Please use this identifier to cite or link to this item: http://hdl.handle.net/2122/8695
AuthorsPriolo, E.* 
Lovisa, L.* 
Zollo, A.* 
B¨ohm, G.* 
D’Auria, L.* 
Gautier, S.* 
Gentile, F.* 
Klin, P.* 
Latorre, D.* 
Michelini, A.* 
Vanorio, T.* 
Virieux, J.* 
TitleThe Campi Flegrei Blind Test: Evaluating the Imaging Capability of Local Earthquake Tomography in a Volcanic Area
Issue Date2012
Series/Report no./v 2012 (2012)
DOI10.1155/2012/505286
URIhttp://hdl.handle.net/2122/8695
KeywordsCampi Flegrei
Tomography
Subject Classification04. Solid Earth::04.06. Seismology::04.06.07. Tomography and anisotropy 
AbstractDuring the 1982–1984 bradyseismic crises in the Campi Flegrei area (Italy), the University of Wisconsin deployed a network of seismological stations to record local earthquakes. In order to analyse the potential of the recorded data in terms of tomographic imaging, a blind test was recently set up and carried out in the framework of a research project. A model representing a hypothetical 3D structure of the area containing the Campi Flegrei caldera was also set up, and a synthetic dataset of time arrivals was in turn computed. The synthetic dataset consists of several thousand P- and S-time arrivals, computed at about fourteen stations. The tomographic inversion was performed by four independent teams using different methods. The teams had no knowledge of either the input velocity model or the earthquake hypocenters used to create the synthetic dataset. The results obtained by the different groups were compared and analysed in light of the true model. This work provides a thorough analysis of the earthquake tomography potential of the dataset recording the seismic activity at Campi Flegrei in the 1982–1984 period. It shows that all the tested earthquake tomography methods provide reliable low-resolution images of the background velocity field of the Campi Flegrei area, but with some differences. However, none of them succeeds in detecting the hypothetical structure details (i.e. with a size smaller than about 1.5–2 km), such as a magmatic chamber 4 km deep and especially the smaller, isolated bodies, which represent possible magmatic chimneys and intrusions.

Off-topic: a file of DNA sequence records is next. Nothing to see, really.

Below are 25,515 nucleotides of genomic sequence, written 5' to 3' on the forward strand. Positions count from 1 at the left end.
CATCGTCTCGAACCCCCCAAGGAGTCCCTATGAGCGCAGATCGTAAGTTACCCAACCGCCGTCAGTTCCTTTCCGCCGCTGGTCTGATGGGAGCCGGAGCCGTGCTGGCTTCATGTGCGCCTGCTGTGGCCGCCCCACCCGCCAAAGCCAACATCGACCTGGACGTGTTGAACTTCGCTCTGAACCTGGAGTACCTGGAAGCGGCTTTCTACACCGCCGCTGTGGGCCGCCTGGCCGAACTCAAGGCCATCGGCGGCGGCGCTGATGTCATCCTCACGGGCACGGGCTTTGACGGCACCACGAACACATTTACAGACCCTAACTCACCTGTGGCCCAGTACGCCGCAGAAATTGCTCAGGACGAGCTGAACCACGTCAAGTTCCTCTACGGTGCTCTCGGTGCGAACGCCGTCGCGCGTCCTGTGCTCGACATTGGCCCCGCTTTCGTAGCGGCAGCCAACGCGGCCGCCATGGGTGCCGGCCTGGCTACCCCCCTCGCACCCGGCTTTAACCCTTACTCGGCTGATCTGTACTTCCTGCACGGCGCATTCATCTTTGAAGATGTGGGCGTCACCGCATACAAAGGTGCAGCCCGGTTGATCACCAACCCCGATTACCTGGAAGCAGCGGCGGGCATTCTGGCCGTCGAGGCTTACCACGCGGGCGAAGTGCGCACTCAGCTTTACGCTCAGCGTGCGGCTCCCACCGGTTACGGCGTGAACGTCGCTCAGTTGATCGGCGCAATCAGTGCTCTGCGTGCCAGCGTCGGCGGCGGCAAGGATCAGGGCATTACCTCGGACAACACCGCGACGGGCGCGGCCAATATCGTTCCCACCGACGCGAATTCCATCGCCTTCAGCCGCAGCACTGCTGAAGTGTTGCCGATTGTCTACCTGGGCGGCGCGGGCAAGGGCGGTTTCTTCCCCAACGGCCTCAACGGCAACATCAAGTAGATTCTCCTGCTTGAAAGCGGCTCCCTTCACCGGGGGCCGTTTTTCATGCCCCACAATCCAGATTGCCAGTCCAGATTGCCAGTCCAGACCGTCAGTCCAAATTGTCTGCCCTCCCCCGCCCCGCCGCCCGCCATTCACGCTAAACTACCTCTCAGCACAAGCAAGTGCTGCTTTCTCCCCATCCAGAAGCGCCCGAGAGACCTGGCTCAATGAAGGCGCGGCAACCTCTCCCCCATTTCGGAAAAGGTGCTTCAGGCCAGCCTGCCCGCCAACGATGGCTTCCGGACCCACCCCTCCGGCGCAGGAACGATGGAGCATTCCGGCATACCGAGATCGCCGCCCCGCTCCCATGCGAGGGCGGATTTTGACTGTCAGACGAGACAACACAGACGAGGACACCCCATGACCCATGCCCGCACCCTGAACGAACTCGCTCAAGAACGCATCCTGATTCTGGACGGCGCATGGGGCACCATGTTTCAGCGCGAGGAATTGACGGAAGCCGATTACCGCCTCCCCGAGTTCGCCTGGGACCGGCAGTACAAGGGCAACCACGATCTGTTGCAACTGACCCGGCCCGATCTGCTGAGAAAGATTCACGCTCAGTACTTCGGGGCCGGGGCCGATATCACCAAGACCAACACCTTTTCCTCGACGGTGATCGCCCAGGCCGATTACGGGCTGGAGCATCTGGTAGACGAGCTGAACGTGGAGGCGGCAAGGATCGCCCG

Appears in Collections:Papers Published / Papers in press

Files in This Item:
File Description SizeFormat 
2012_Priolo.pdf11.43 MBAdobe PDFView/Open
Show full item record

Page view(s)

133
Last Week
1
Last month
checked on Jun 27, 2017

Download(s)

21
checked on Jun 27, 2017

Google ScholarTM

Check

Altmetric